Pain Killers To Carry Warnings About Heart Attack And Stroke Risk

by Malathi Raman on  October 25, 2006 at 12:48 PM Drug News
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Pain Killers To Carry Warnings About Heart Attack And Stroke Risk
Pain killers which are commonly used for a number of painful complaints, have been shown to increase the risk of heart attack and stroke. This has lead to an order by the Commission on Human Medicines whereby these drugs will have to carry a warning along with the information put on them by the manufacturers.

Doctors are being informed of the small but increased risk in long term treatment with high doses of these drugs. These are used very commonly for conditions of chronic pain in osteoarthritis and rheumatoid arthritis, and are known as Non Steroidal Anti Inflammatory Drugs (NSAID).

Studies have shown that high doses(around 2400 mg) of these drugs increase the risk of heart attack, and an investigation into NSAIDs was launched last month by the European Medicines Agency.

Diclofenac, etodolac, ibuprofen, indomethacin, ketoprofen, ketorolac, meloxicam, nabumetone, naproxen, and nimesulide are the NSAIDS which have been reviewed. Low dose (400mg) ibuprofen which is an OTC drug is considered safe and will not have to include the cautionary information.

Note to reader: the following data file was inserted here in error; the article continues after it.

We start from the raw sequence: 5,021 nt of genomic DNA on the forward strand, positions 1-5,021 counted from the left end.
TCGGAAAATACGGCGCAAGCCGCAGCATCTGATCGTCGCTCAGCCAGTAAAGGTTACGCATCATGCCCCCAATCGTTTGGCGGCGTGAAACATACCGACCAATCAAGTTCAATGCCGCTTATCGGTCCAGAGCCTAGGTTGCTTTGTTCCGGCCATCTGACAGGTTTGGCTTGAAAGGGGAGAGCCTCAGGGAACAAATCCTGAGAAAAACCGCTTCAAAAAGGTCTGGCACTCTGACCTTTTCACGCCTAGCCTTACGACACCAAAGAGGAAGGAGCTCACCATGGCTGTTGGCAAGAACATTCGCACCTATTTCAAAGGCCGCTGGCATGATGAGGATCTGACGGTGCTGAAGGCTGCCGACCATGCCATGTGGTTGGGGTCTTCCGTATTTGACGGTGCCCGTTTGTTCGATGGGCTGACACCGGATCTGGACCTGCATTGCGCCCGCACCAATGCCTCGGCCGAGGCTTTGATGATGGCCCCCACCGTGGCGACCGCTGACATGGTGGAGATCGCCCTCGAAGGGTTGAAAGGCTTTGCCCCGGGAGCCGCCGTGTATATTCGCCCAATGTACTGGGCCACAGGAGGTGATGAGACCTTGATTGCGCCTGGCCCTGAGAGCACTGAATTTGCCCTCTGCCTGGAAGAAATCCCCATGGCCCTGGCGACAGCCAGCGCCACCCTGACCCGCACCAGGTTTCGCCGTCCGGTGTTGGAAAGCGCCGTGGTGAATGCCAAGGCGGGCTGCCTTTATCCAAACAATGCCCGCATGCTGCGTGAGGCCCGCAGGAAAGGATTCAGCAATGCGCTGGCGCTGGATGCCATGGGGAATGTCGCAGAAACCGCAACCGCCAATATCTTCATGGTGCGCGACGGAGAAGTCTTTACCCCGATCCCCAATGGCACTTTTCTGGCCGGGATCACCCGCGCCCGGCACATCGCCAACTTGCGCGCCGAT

The director for vigilance and risk management, Medicines and Healthcare products Regulatory Agency, Dr. June Raine, said that the benefits of the drugs are still considered to outweigh the risks, and that it was not required that patients stop their medications if they felt well. However it is advisable to keep the treatment as low dose and short term as possible.

Source: Medindia
MAL

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nsaids are causing cardiovascular side effects n heart strokes but what about aceclofenac and etoricoxib

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